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Maine sportsmen are facing a real dilemma this week and it’s all about making choices. Should we finish up the last of the winter’s chores, do our last minute shopping or . . . go ice-fishing? For most of us, the answer is clear enough – now to find a place with enough safe ice (at least 3 inches). And where did we put that bucketful of traps and skimmers?
This month, the only game in town for most of us is fishing for pickerel, perch or sunfish. The “real” ice-fisherman’s targets (trout and salmon) won’t be legal for another month, but that’s ok. This is a good time to dust off last year’s gear and see what works, what doesn’t and what needs to be replaced. It’s not a crime to lose a pickerel or perch to faulty or rusty gear, but it’s not so funny when, later in the season, a big salmon or togue throws the hook.
While ice-fishing gear has certainly joined the high-tech generation (I’ve seen them with built-in reels, lights and such), you can catch all the pickerel and perch you want without all that sophistication (and expense). From the pickerel’s perspective, all you need is a hook, a line and a lively shiner.
While it’s common to sit out all day on a trout lake and never see a flag, that’s not normally the case with pickerel. These toothy eating machines rarely pass up a meal, and if you want dependable action (winter or summer) the weedy shallows are the place to be. If you happen to be the first one on the ice, don’t be surprised if you don’t get time to put all five tip-ups out. When pickerel are abundant and in a feeding mode you won’t be able to keep a bait on the line, and that’s no exaggeration. I have often fished the likes of Branns Mill Pond in Dover-Foxcroft (right off the dam) and have caught fish after fish on the first tip-up and never had to cut a second hole. I’m not sure what makes the pickerel congregate in that area (scads of baitfish, no doubt) but when they are feeling cooperative you won’t get a chance to sip your cocoa, I can assure you of that!
Fishing for other species in winter can be quite a challenge, but pickerel are simple. Drop them a line and they will answer! If you do manage to get all five tip-up down, just be sure to set a couple of baits just off the bottom, one or two halfway to the top and the remainder just under the ice. Pickerel cruise around at various depths and speeds, so get set up and be ready because sooner or later they will find you.
You can jig for pickerel using small, shiny lures, maybe tipped with a piece of cut bait. In fact, most anglers will set up four tip-ups with shiners and reserve one hole for jigging. They’ll sit on their buckets while keeping an eye on the four shiner lines, and spend the day jigging at various depths till they find fish. Sometimes the jig hole produces more fish, and sometimes the shiners will do the job. Oddly, it’s often a particular hole that seems to be the “lucky” one on a given trip, even though it may be no more than 20 feet from the next hole.
It may not be rocket science but there’s certainly an element of mystery to the sport of winter fishing. Sooner or later during the day you’ll start to wonder what goes on down there, where the fish are and what makes them decide so show up and take a swipe at your lure or bait. I often picture schools of pickerel huddling near shore, or zooming around at tip speed near my tip-ups. I sometimes imagine that all the fish are down at the other end of the lake – it all depends on how good the fishing is on a certain day.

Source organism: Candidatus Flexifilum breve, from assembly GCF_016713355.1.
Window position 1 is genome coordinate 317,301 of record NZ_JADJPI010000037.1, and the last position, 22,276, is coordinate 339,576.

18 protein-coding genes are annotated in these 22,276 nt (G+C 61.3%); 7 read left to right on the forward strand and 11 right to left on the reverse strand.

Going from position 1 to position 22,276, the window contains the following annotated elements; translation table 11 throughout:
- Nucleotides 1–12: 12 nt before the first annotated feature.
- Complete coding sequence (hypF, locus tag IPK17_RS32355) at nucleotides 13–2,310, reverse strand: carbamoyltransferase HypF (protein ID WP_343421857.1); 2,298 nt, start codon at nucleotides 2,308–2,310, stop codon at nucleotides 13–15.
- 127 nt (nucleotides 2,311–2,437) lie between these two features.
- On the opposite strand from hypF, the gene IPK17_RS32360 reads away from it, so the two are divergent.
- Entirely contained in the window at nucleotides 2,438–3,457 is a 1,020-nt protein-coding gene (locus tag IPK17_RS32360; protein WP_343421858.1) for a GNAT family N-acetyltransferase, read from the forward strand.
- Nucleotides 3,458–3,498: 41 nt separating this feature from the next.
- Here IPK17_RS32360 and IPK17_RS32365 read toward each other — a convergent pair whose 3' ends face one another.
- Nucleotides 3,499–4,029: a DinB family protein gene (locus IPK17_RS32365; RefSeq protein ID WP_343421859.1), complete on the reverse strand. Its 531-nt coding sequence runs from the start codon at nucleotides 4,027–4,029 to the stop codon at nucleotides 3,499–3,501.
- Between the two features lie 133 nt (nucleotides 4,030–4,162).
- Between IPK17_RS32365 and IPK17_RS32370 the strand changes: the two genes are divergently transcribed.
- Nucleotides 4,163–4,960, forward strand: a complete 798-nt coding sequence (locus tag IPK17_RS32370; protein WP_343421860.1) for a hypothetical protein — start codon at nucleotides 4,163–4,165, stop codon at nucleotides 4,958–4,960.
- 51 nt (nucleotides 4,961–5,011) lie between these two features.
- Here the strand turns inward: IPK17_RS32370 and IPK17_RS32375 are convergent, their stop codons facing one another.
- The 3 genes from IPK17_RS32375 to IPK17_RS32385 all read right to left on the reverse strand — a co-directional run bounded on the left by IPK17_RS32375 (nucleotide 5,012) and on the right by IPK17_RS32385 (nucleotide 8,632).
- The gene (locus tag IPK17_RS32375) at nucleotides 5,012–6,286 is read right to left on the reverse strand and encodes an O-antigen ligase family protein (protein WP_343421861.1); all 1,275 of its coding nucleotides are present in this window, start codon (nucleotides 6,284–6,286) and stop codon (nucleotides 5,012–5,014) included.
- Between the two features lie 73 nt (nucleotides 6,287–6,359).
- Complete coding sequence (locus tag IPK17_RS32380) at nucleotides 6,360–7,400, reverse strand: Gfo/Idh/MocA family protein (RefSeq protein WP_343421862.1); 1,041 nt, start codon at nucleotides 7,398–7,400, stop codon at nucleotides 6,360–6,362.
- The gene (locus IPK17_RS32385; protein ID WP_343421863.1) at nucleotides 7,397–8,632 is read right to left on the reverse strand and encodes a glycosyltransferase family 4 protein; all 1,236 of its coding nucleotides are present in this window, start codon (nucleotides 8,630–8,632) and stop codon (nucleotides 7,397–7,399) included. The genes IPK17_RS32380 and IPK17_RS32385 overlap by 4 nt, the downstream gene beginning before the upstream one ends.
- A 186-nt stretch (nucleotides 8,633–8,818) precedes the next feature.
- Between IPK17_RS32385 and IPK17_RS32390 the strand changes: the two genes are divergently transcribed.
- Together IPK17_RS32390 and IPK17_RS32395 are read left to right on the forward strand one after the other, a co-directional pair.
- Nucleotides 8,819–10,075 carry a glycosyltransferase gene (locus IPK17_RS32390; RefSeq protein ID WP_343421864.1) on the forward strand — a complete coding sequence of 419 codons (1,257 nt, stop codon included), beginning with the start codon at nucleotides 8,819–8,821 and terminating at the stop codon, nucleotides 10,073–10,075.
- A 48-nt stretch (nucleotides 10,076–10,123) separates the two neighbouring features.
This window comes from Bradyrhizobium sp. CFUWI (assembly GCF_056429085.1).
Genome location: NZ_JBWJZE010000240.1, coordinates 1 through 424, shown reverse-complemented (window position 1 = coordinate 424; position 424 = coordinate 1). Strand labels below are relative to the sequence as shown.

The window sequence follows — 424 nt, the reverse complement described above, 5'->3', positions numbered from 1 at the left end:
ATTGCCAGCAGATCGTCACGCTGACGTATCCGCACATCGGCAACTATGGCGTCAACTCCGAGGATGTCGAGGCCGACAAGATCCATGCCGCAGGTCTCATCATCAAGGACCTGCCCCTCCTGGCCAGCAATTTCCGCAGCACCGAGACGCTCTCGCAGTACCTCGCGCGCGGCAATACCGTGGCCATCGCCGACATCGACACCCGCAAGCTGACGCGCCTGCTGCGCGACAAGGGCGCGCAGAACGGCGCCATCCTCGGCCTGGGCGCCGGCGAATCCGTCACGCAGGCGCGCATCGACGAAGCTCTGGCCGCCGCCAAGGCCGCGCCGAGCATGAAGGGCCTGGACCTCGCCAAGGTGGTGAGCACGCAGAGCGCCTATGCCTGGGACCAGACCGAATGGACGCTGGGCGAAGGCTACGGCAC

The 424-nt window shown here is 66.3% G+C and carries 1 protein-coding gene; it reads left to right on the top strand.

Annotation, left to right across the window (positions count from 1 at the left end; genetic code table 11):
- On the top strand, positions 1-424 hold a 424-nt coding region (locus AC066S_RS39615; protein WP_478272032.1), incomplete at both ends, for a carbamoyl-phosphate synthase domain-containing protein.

The beauty of pickerel fishing is that you don’t have to plan on spending all day on the ice or wearing every stitch of clothing you own. In most cases, good fishing may be enjoyed within steps of the road, so you can park your vehicle, keep it running and just monitor the action from the warmth and safety of the front seat. There are days when you won’t be able to sit long – the flags will fly and you’ll be busy hauling in fish and re-baiting your hooks, but once in a while it’s nice to know the heater is humming nearby.
Once you get set up and things settle down, the general strategy is to wait for a flag and keep the holes clear of ice. On a slow day, you’ll go out and skim the holes every 30 minutes or so, more if it’s a cold day and ice forms quickly. It’s important to keep the holes clear if you are fishing with above-the-ice equipment because if your line freezes into the ice you won’t know if a fish is biting and also it creates an anchor that allows the fish to grab your bait and swim off with it. Most modern tip-ups feature underwater reels that are not affected by ice, but the mechanism that trips the flag may need to be cleared from time to time.
You may fish for pickerel with tip-ups, specialized short rods and reels designed for ice-fishing or even with a hand line. Catching them is half the fun, but eating pickerel is a pleasure, too. Simply scale each fish, fillet them, make a series of cuts in the meaty side 1/4-inch apart and down to the skin, and then bread and fry the pieces just as you would any other fish. Cooked this way, those pesky Y-shaped bones are melted in the cooking and there’s nothing on your plate but sweet, white meat that will have you planning your next trip before the dishes are done!
Contact the Maine Department of Inland Fisheries and Wildlife at for more information on where, when and how to fish for pickerel in Maine – and do it legally!
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